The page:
Table 2 Crude and adjusted analyses for eating risk according to demographic, socio-economic and labor characteristics of shift workers in a refrigerated slaughterhouse in the south of Brazil (n = 1,206) 

Variable Crude Analysis Adjusted Analysis
PR CI 95% p-value PR CI 95% p-value
Sex 0.031* 0.015*
Male 1 1
Female 0.83 (0.71 – 0.98) 0.82 (0.69 – 0.96)
Age (years) Quintile <0.001** <0.001**
18 – 22 1
23 – 26 1.05 (0.85 – 1.30) 1
27 – 31 1.00 (0.80 – 1.26) 1.06 (0.85 – 1.31)
32 – 39 0.68 (0.52 – 0.88) 1.00 (0.79 – 1.26)
40 or more 0.50 (0.37 – 0.68) 0.67 (0.51 – 0.88)
Skin color 0.107* 0.49 (0.35 – 0.67) 0.029*
Caucasian 1
Non-Caucasian 0.82 (0.64 – 1.04) 1
Marital status 0.118* 0.77 (0.61 – 0.97) 0.959*
Without partner 1
With partner 0.87 (0.74 – 1.03) 1
Education (years) Quartile <0.001** 0.99 (0.84 – 1.20) 0.064**
1st to 4th grade 1
5th to 8th grade 1.14 (0.84 – 1.54)
Incomplete secondary education 1.45 (1.03 – 2.07) 1
Completed secondary or higher education 1.58 (1.22 – 2.05) 0.92 (0.67 – 1.26)
Family Income Quartile 0.522* 0.96 (0.66 – 1.40)
I (R$ < 1,015.00) 1 1.08 (0.80 – 1.44)
II (R$1,020.00 – 1,265.00) 0.95 (0.75 – 1.19)
III (R$1,268.00 – 1,610.00) 0.85 (0.67 – 1.08)
IV (R$ > 1,611.00) 1.11 (0.90 – 1.38)
Shift Work 0.816*
Daytime shift (from 6am to 2:15pm) 1
Nighttime shift (from 2:16pm to 5:59am) 0.98 (0.82 – 1.16)

aValues (missing information)

*Wald Test for heterogeneity

**Wald Test for linear trend.

In the adjusted analysis, demographic variables (gender, age, skin color and marital status) were adjusted between each other; socio-economic variables (education and income) and shift work were adjusted for demographic variables and between each other.

Graph 1 shows the number and types of meals consumed during the day according to work shifts. It may be observed that a higher percentage of nighttime workers consumed three or four meals a day, compared to daytime workers. When analyzing the type of meal consumed, it was seen that nighttime workers show a greater incidence of afternoon snack and lunch consumption. On the other hand, daytime workers showed a higher prevalence of breakfast and nighttime snack consumption.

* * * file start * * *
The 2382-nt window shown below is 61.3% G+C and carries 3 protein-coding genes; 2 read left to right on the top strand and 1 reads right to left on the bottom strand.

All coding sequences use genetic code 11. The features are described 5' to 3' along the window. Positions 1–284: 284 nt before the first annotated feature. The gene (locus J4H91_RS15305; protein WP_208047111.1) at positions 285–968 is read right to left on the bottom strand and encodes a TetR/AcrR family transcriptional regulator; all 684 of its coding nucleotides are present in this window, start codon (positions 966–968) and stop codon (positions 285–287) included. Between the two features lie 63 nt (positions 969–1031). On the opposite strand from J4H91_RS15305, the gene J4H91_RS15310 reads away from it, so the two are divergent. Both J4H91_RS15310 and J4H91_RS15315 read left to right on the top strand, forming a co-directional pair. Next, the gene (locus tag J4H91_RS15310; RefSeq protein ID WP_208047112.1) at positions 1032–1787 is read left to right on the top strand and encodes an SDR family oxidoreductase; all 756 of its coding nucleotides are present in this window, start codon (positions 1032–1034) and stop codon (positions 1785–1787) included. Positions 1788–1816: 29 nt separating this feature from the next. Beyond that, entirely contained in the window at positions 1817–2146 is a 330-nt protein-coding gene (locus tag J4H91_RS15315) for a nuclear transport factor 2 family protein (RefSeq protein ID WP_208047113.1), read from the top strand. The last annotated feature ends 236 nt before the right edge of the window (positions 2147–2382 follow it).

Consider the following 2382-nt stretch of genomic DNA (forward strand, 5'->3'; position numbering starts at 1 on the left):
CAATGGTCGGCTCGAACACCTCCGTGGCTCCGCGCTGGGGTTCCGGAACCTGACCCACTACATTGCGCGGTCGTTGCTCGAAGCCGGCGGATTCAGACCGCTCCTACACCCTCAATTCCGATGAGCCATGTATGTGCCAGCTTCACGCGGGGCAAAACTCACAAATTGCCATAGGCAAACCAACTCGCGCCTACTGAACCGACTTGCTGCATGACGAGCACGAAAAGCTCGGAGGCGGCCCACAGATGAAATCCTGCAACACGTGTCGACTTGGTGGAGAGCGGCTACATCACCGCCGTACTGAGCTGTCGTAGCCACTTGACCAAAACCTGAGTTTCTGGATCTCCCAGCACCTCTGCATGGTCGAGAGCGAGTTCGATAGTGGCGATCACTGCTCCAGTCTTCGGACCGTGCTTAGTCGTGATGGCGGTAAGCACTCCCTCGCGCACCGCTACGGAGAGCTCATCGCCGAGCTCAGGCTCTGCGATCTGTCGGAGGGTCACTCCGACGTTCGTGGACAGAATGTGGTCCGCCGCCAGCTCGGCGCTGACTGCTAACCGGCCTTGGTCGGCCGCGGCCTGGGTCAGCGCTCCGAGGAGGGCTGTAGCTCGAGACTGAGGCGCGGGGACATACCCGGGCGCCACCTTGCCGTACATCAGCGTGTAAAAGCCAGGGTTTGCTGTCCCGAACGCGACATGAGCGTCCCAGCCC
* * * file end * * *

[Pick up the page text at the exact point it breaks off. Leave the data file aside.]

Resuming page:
Caption: ** p < 0,01; *** p < 0,001.

Graph 1 Prevalence of the number and type of meals consumed throughout the day in accordance with the shift in workers in a refrigerated slaughterhouse in the south of Brazil (n = 1,206) 

Graph 2 shows a prevalence of workers consuming their three main meals a day at inappropriate times. While in 74% of cases daytime workers ate supper at an inappropriate time, almost all nighttime workers consumed breakfast at an inappropriate time.

Caption: * p < 0,001; ** p=<0,05. *** considered inadequate when consumed other than at the following times: Breakfast from 6am to 8:30am; lunch from 11am to 2pm; supper from 6pm to 9pm.

Graph 2 Inadequate prevalence in meal times ** consumed throughout the day in accordance with the shift in workers in a refrigerated slaughterhouse in the south of Brazil (n = 1,206) 


This study investigated the relationship between shift work and the eating habits of workers at a slaughterhouse in southern Brazil. An association was found between shift work and the types of meals, frequencyand times these were consumed. In addition, non-Caucasian, younger workers of the male sex showed a greater probability of presenting food consumption risk factors.

Nighttime workers habitually consume a higher number of meals per day than daytime workers. These findings may be due to the fact that these workers spent more time awake than daytime workers, and consume more snacks between main meals. Nighttime workers also show less prevalence of eating breakfast every day, probably because most of them are asleep when this meal is normally eaten.

Furthermore, when an investigation was made into the times when meals are consumed, it was seen that these were inappropriate, from a physiological and well as cultural point of view:only half the nighttime workers stated that they habitually ate breakfast and, among those who did so, in almost 100% cases, they did so at an inappropriate time.

In addition, the company offers its workers at least one full meal a day, but this meal is also offered at an inappropriate time. For workers who begin their working day in the early morning, a meal is provided at 9:30am, and at 3pm for those who begin working in the late morning, while a meal is provided at midnight for those who begin work in the afternoon.